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On some cars, the rear brake pads will most likely wear faster than the front pads.

I recommend that you periodically inspect rear brake pad wear to prevent damage to your rotors.  Rotors are expensive and turning them at a shop on a lathe can be even more expensive than replacing them.  This is why I suggest you inspect your brakes periodically to monitor the wear.

Don't just look at the outside part of the pad, the inside pad is what matters...

Take my rear right tire.  The INSIDE rear brake pad was worn to the metal while the outside rear brake pad had some pad left.

After a visual inspection, I thought I had enough pad just by looking at the 1/8" outside pad I had left...  But then as I drove and braked, I noticed that there was a slight scratch noise coming from the rear brakes.  I investigated this further and discovered this:

The Pad was nearly gone, and the LIP of the rotor was rubbing on the metal part of the pad, thus making a slight scratching noise.

Now here's a tip that brake repair shops don't want you to know.

Many times, your rotor may not be warped.  You can tell a warped rotor by vibrations during braking at higher speeds, or by a slight pulsating sensation when applying the brakes that slows in frequency as you slow in speed.

When you get new PADS installed, a brake shop will tell you that your rotor needs to be turned!  Well what happens on a slightly worn brake rotor is a LIP forms around the rim of the rotor.  You can feel this lip on your rotor yourself with your finger.  If you put on a brand new brake pad, well the lip may cause the brake pad to not sit properly.  Then the brake pad will wear unevenly and you'll run out of brake pad fast and the costly cycle will continue.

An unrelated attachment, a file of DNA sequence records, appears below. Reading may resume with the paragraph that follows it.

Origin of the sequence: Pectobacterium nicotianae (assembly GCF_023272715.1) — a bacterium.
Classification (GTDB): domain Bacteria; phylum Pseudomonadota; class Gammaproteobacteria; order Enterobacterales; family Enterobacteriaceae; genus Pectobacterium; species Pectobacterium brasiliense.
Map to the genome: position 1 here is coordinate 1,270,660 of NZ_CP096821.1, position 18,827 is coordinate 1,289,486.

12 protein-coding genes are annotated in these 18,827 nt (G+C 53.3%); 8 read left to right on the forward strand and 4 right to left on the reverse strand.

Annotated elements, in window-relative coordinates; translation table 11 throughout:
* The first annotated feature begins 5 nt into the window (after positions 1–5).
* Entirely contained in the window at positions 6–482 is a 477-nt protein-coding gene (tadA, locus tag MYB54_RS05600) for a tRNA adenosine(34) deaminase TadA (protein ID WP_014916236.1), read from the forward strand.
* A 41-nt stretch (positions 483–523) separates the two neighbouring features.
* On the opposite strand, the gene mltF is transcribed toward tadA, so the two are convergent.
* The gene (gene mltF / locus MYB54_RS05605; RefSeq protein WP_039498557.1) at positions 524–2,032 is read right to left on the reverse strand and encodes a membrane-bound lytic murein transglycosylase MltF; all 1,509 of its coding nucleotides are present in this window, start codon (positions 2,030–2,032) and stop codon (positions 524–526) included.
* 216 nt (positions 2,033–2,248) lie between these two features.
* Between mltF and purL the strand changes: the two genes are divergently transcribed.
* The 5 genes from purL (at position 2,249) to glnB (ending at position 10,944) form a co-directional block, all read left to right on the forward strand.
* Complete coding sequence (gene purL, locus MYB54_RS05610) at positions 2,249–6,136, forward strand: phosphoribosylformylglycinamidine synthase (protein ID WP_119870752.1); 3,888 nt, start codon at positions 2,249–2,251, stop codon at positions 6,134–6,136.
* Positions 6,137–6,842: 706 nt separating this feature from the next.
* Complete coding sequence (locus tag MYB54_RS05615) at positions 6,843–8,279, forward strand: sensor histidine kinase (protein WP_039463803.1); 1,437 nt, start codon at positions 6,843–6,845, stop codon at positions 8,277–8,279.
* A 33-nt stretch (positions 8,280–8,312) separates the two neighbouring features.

Some dealerships and shops turn your rotors on a lathe to cut down the lip to charge you more money.  Then they can put the new pad in so it fits flush with the rotor.  I went to my dealership and got a pair of rear brake pads OEM mazda3.  After buying the pads, the clerk told me I have to get my rotors turned so why buy the brake pads.  I told him not to worry about it...

Here's the trick I had in mind...

Take an angle grinder or dremel and grind your new pads to round the edges with a radius the same as the lip on your rotors.  Your new brake pads will line up perfectly inside the lip of the rotor!  The best part is you just saved yourself from having to turn your rotors at a shop, in addition you prevented the removal of rotor material from your rotors.  This extends the life of the rotor and saves you money.

Despite the lip being there, my pads were properly broken in, my rotors are not warped...  Fast forward 10,000 miles and my brake pads are wearing just fine.

Looks like I won't have to get new rotors until they warp, or run out of thickness.

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Last modified: 03/24/10